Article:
All Black Israel Dagg is hanging up his boots after announcing his retirement from rugby. The injury-enforced announcement comes after 30-year-old’s long-term knee injury didn’t allow him to train and play at an elite level, so after taking medical advice he has decided to retire.
The revelation brings the curtain down on a stellar rugby career which began in 2006 when Dagg made his debut as an 18 year old for his Hawke’s Bay provincial side. He ends his career having played 66 Tests for the All Blacks over eight years (2010-2017), 89 matches for the Crusaders (2011-2018), 25 games for the Highlanders (2009-2010), and 50 appearances for his beloved Hawke’s Bay Magpies (2006-2015).
While disappointed that his fantastic rugby career has been ended by injury, Dagg is also philosophical and says he’s grateful to have had such a long and successful career, which included a Rugby World Cup win in 2011 and numerous other successful campaigns with the All Blacks, and back-to-back Super Rugby championships with the Crusaders in 2017 and 2018.
“It’s been an honour to represent the All Blacks, Crusaders and Hawke’s Bay over the years and I’m incredibly proud to have worn each of those jerseys throughout my career.
“While it’s bittersweet to mark the end of my playing career, I’m grateful to still be able to contribute to this Crusaders team in 2019 and help prepare some of the younger squad members to take the next step in their own careers. On a personal note, I’m looking forward to taking on some new challenges in the future, and looking forward to spending more time with my young family.”
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New Zealand Rugby CEO Steve Tew has led the tributes to Dagg. “On behalf of all rugby fans both here and around the world, I want to thank Israel for his stellar service to New Zealand rugby. He leaves us as one of the greats of our game and the second most capped All Blacks full-back of all time. He was an excitement machine on the rugby field and fans knew that when he got the ball in his hands that anything could happen.
“Israel came into professional rugby at a relatively young age but, injuries aside, was able to perform at the highest level for many years and certainly wore the All Blacks jersey with real pride and honour. We’ll miss having him play, but given his infectious personality and positive attitude, I’m sure the New Zealand public will still see plenty of Israel Dagg as he enters the next phase of his life. We wish him and his family all the very best.”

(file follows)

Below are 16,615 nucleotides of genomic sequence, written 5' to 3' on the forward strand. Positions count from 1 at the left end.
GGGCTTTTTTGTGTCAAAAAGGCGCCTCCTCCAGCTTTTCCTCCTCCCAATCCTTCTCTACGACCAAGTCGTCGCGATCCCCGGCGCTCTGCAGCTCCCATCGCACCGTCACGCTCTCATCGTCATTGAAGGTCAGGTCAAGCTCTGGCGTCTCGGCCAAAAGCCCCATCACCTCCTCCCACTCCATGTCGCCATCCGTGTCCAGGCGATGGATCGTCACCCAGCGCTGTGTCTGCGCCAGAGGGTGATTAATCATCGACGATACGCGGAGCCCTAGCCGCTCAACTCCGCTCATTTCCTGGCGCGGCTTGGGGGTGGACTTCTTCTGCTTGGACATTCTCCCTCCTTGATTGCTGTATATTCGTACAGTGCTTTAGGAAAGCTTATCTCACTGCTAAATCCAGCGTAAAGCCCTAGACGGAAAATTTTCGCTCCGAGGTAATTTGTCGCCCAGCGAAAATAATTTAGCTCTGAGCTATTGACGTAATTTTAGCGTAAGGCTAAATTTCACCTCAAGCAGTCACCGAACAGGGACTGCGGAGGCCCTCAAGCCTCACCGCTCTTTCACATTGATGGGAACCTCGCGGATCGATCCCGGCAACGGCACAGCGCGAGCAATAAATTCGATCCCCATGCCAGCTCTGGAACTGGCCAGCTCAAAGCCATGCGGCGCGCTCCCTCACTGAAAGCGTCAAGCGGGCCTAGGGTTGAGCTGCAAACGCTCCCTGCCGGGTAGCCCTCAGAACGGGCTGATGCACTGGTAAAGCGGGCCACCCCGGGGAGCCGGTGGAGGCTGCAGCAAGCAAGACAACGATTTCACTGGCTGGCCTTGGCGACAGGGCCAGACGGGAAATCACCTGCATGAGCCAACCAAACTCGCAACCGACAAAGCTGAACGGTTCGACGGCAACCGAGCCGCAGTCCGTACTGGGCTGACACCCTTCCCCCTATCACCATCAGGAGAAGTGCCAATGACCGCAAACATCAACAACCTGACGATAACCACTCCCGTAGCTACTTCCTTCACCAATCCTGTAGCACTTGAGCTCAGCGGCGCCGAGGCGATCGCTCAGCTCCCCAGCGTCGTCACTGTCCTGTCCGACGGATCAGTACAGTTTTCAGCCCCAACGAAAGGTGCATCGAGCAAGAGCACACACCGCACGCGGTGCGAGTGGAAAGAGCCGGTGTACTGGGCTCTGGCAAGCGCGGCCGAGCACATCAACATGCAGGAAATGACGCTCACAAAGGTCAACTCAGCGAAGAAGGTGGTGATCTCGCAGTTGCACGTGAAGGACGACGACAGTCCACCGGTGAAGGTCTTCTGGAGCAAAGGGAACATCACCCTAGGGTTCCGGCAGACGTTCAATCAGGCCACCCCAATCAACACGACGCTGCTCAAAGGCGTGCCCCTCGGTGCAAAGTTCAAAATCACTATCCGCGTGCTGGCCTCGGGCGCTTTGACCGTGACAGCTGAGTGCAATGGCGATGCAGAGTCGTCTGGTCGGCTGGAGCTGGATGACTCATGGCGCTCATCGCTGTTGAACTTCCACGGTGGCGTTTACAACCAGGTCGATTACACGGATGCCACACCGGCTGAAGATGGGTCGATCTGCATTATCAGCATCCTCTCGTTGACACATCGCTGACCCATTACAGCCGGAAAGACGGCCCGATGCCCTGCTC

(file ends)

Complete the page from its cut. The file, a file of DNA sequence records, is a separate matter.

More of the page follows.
BREAKING | Tributes flow as 66-Test All Black @izzy_dagg calls time on rugby career.
— All Blacks (@AllBlacks) April 4, 2019
Crusaders CEO Colin Mansbridge said: “Izzy has had a wonderful Super Rugby career with our club, but it’s his personality that has ultimately endeared him to staff, his team mates and our Crusaders fans over such a long period of time. His ‘team first’ approach ensures he’ll continue to provide support to our group throughout the 2019 season, and we certainly wish him and his young family all the very best for the future.”
Crusaders coach Scott Robertson added: “Izzy has made such a massive contribution to the Crusaders both on and off the field over the past eight seasons. He’s a world-class player, a great team man and an absolute champion. He has been a huge part of the success of this team and his willingness to take the time to mentor the young guys coming through has been hugely important in their development.
“Izzy has been a leader within the Crusaders for a long time and has been driving our culture throughout his career. He’ll stay in our environment and remain an important part of this 2019 campaign – which shows the measure of the man.”
All Blacks coach Steve Hansen said: “It’s always a shame when injury forces a player to retire, but ‘Izzy’ will leave our game knowing that he’ll forever be remembered as an outstanding player who definitely enhanced the All Blacks jersey and contributed to the legacy of the team.
“He had an outstanding debut season for us in 2010, scoring that final try in the Test against the Springboks in Johannesburg, and then took that form into the Rugby World Cup in 2011 where he was one of the stars of the tournament, and he played a major part in the All Blacks being successful at that tournament.
“We’ll all miss his outstanding rugby skills on the field, but he was a real character off the field as well. We’ll look back fondly at his time in the black jersey – he’s a very special man and a very special player. We wish him, wife Daisy and his young family all the very best for what the future holds.”
Hawkes Bay Rugby CEO Jay Campbell added: “Israel was destined for greatness even before bursting onto the scene as a schoolboy superstar for the Magpies in 2006, and it’s no coincidence that his time in black and white saw unheralded success for the Magpies.
“While injury and his international commitments restricted his appearances in recent years, at his peak Izzy was one of the world’s finest players and he retires a Magpies legend whose legacy and outstanding contribution to rugby in Hawke’s Bay cannot be underestimated. On behalf of all Magpies fans, I wish him well in his post-rugby career.”
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